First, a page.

וחכמים הציעו פירושים לישב שני המאמרים כאחד כי כל הנזכר בפסוק האחד הוא הנזכר בפסוק האחר. ואמנם החלוק שמצאנו ביניהם הוא כי ערבי נחל שנזכרים בתורה אינם נזכרים בעזרא ועלי זית ועלי עץ שמן ועלי הדס שנזכרים בעזרא אינם נזכרים בתורה. אם שני המאמרים כאחד צריך להשוות את שניהם.
The sages suggested various interpretations to make the two passages cohere, i.e., to make everything mentioned in one match up with what is mentioned in the other. Now the difference that we find in the two passages is that “willows of the brook” mentioned in the Torah are not mentioned in Ezra, whereas “olive tree leaves, oil tree leaves, and myrtle leaves” mentioned in Ezra are not mentioned in the Torah. But if the two passages are saying the same thing, it is necessary to make the two cohere.
Nehemiah mentioned olive trees and (olive) oil trees, neither of which appear in the Torah. To make this work, some sages divided between the stately tree (פרי עץ הדר) and date-palm branches (כפות תמרים), by claiming that the former refers to the olive and olive-oil trees mentioned in Nehemiah. (Personally, I have always loved the interpretation of the olive tree as the עץ הדר, and each year, I cut branches from my cousins’ olive tree in order to decorate my sukkah.)
The verse in Nehemiah makes no mention of willows. To solve this problem, some Karaite scholars say that “willows of the brook” is actually a reference to myrtles. To back this up, they note Zechariah 1:8, which describes myrtles growing near water:
רָאִיתִי הַלַּיְלָה וְהִנֵּה אִישׁ רֹכֵב עַל סוּס אָדֹם וְהוּא עֹמֵד בֵּין הַהֲדַסִּים אֲשֶׁר בַּמְּצֻלָה…
In the night, I had a vision. I saw a man, mounted on a bay horse, standing among the myrtles in the Deep (water)…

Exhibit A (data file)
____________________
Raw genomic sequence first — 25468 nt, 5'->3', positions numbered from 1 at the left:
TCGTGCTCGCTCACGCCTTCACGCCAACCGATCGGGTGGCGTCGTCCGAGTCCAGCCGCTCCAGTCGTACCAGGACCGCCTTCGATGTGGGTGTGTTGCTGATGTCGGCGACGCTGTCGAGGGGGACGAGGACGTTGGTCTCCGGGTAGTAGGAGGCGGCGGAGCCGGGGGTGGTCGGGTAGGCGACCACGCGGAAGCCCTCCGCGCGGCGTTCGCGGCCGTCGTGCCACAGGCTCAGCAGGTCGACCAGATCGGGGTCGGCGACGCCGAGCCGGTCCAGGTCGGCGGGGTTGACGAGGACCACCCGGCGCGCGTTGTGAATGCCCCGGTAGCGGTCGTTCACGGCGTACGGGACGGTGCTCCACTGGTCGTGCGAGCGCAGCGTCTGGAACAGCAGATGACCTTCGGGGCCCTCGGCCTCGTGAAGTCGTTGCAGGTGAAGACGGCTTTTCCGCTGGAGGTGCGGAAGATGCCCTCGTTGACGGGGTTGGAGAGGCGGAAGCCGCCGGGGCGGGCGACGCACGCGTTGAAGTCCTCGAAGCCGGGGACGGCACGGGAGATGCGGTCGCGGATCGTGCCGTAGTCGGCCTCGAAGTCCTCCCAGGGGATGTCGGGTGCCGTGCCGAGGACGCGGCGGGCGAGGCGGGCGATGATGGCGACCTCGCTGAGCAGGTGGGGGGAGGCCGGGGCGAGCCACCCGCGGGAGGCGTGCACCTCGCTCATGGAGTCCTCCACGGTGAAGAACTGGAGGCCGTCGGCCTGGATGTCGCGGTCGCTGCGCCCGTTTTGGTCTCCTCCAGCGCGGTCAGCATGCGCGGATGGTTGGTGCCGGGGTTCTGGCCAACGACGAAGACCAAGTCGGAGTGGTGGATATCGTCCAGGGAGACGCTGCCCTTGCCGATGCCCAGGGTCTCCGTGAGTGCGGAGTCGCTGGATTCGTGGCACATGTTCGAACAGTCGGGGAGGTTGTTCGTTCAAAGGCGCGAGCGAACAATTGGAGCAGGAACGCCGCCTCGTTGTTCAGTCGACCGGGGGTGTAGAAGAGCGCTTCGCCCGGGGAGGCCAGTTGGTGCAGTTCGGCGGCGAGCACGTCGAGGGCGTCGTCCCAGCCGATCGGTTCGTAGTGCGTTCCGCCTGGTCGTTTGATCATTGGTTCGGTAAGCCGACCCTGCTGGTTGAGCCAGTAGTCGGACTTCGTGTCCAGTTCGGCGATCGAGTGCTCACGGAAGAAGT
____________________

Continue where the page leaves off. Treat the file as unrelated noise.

Binyamin al-Nahawendi (early 9th cent. Persia), who believed ערבי נחל to be willows, offered a creative reading of Nehemiah aimed at “finding” the missing willows:
על כן לא אמר ערבי נחל בעזרא מפני שאמר צאו ההר וטעמו עלו אתם ההר והביאו אשר נמצא בהר ואנחנו נביא ערבי נחל.
Here is why it doesn’t say “willows of the brook” in Ezra: Because [Ezra] said: “Go to the hills,” and what this means is: Go to the hills and bring whatever you find on the hills, and we will bring willows from the brook.
The Trail Mix Basket: A Minority Karaite Opinion
Separating between the Mitzvah of the Species and that of the Sukkah
A minority of Karaite Jewish sages separate the mitzvah described in Nehemiah, which most Karaites interpret to be about building a sukkah, from the mitzvah described in Lev 23:40. These scholars note that the passages are not really linked and are indeed interrupted by v. 41:
ויקרא כג:מ וּלְקַחְתֶּם לָכֶם בַּיּוֹם הָרִאשׁוֹן פְּרִי עֵץ הָדָר כַּפֹּת תְּמָרִים וַעֲנַף עֵץ עָבֹת וְעַרְבֵי נָחַל וּשְׂמַחְתֶּם לִפְנֵי יְ-הוָה אֱלֹהֵיכֶם שִׁבְעַת יָמִים. כג:מא וְחַגֹּתֶם אֹתוֹ חַג לַי-הוָה שִׁבְעַת יָמִים בַּשָּׁנָה חֻקַּת עוֹלָם לְדֹרֹתֵיכֶם בַּחֹדֶשׁ הַשְּׁבִיעִי תָּחֹגּוּ אֹתוֹ.כג:מב בַּסֻּכֹּת תֵּשְׁבוּ שִׁבְעַת יָמִים כָּל הָאֶזְרָח בְּיִשְׂרָאֵל יֵשְׁבוּ בַּסֻּכֹּת.
Lev 23:40 On the first day you shall take the product of hadar trees, branches of palm trees, boughs of leafy trees, and willows of the brook, and you shall rejoice before the LORD your God seven days. 23:41 You shall observe it as a festival of the LORD for seven days in the year; you shall observe it in the seventh month as a law for all time, throughout the ages. 23:42 You shall live in booths seven days.